05 Dec Handling Presentation Horrors
You’ve prepared your presentation, you know your subject, you’ve even rehearsed it in front of the dog (but he wasn’t interested). So, why are you still having nightmares about what could go wrong?
When I work with groups to develop their Presentation Skills, I always ask them about their worst fears so that we can tackle them head on and work out ways of
– limiting the chances of their worst fears coming true and
– having a plan up their sleeve to cope with the situation if it does happen.
The most common presentation horrors are detailed here, along with some ideas to help you minimise or negate the impact they have on delivering a fluid and effective presentation.
So typically, what are the top 5 presentation horrors and how can you handle them if they happen to you?
1. Your mind goes blank
Most of us have experienced this phenomenon – you are mid flow and then, suddenly, your mind goes blank. Being thoroughly prepared and rehearsing your presentation is likely to reduce the chances of this happening but what if it happens anyway? Calming taking a sip of water might bring your thoughts back but if not, in my experience, the best approach is to be honest and move on. Rather than staring intently at your notes (which now look like they’ve been written in Double Dutch) or blinking at your audience like a rabbit caught in headlights, be honest – calmly say something like:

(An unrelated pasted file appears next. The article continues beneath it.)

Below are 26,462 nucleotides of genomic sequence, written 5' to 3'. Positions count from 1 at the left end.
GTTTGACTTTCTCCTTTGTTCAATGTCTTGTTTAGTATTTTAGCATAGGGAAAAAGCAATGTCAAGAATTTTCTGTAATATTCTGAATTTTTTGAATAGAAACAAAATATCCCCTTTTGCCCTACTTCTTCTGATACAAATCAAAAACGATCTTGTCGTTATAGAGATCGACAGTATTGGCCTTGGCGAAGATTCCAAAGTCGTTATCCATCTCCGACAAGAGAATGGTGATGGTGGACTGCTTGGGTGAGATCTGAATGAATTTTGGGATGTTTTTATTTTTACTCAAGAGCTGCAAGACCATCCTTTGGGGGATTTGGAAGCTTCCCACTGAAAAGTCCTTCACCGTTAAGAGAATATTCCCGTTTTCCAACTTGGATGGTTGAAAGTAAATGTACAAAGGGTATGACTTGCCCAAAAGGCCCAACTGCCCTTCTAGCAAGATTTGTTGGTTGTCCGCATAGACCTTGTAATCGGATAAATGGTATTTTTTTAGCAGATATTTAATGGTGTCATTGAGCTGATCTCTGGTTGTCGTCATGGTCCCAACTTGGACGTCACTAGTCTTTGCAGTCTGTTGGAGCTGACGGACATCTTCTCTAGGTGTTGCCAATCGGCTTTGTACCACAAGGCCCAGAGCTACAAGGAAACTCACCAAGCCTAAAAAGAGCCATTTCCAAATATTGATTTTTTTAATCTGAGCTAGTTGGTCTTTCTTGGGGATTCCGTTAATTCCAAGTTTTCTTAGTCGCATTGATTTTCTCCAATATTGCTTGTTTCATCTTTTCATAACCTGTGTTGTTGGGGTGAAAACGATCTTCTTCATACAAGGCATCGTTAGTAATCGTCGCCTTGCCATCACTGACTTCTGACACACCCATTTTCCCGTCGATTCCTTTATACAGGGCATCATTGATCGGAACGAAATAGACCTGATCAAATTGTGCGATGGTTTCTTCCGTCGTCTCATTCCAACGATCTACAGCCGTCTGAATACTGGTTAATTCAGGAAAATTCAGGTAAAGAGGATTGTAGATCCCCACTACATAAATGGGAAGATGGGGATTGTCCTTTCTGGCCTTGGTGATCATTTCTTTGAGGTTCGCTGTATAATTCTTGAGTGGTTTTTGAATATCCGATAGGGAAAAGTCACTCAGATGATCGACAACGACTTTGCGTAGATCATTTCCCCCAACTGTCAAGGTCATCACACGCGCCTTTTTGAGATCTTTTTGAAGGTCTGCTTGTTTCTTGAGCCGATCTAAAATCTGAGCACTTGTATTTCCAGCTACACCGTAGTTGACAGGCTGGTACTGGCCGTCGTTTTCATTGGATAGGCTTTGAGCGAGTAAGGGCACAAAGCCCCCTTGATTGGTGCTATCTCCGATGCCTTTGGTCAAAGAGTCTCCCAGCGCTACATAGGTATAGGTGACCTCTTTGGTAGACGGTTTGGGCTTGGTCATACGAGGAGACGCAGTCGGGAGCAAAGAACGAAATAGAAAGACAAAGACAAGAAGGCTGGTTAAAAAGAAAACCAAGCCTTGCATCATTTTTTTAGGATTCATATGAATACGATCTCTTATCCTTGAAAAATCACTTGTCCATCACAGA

“I wanted to make a specific point about this but it seems my mind’s gone blank – I’ll move on for now and come back to it, when it comes back to me!”
Chances are, as soon as you move on, the point you wanted to make will find its way back to the front of your brain. You will be forgiven for this if you handle it well.
2. Your audience don’t seem interested
To limit the chances of this happening, find out as much as you can about your audience beforehand and include facts, examples and anecdotes that relate to them and their situation. Involve them by asking rhetorical questions to keep them engaged. Use humour where you can – even serious subjects have opportunities for a light touch. If you’ve done all this and they still seem uninterested, be brave and say what you see:
“So, it looks like there’s a lack of enthusiasm in the room – if this isn’t hitting the mark it would be good to know what you need for me to put this right or perhaps there’s some other context that I’m unaware of?”
This type of statement demonstrates that you want to do a good job and will have the effect of either re-energising your audience or opening up a discussion about what’s going on for them.
3. You don’t know the answer to a question
As long as you’re thoroughly prepared, it’s unlikely that you’ll be asked a question that you don’t know the answer to. If there’s any area of your presentation you don’t feel comfortable with, think about questions you could be asked and find out the answers in advance. You could also talk it through with a colleague.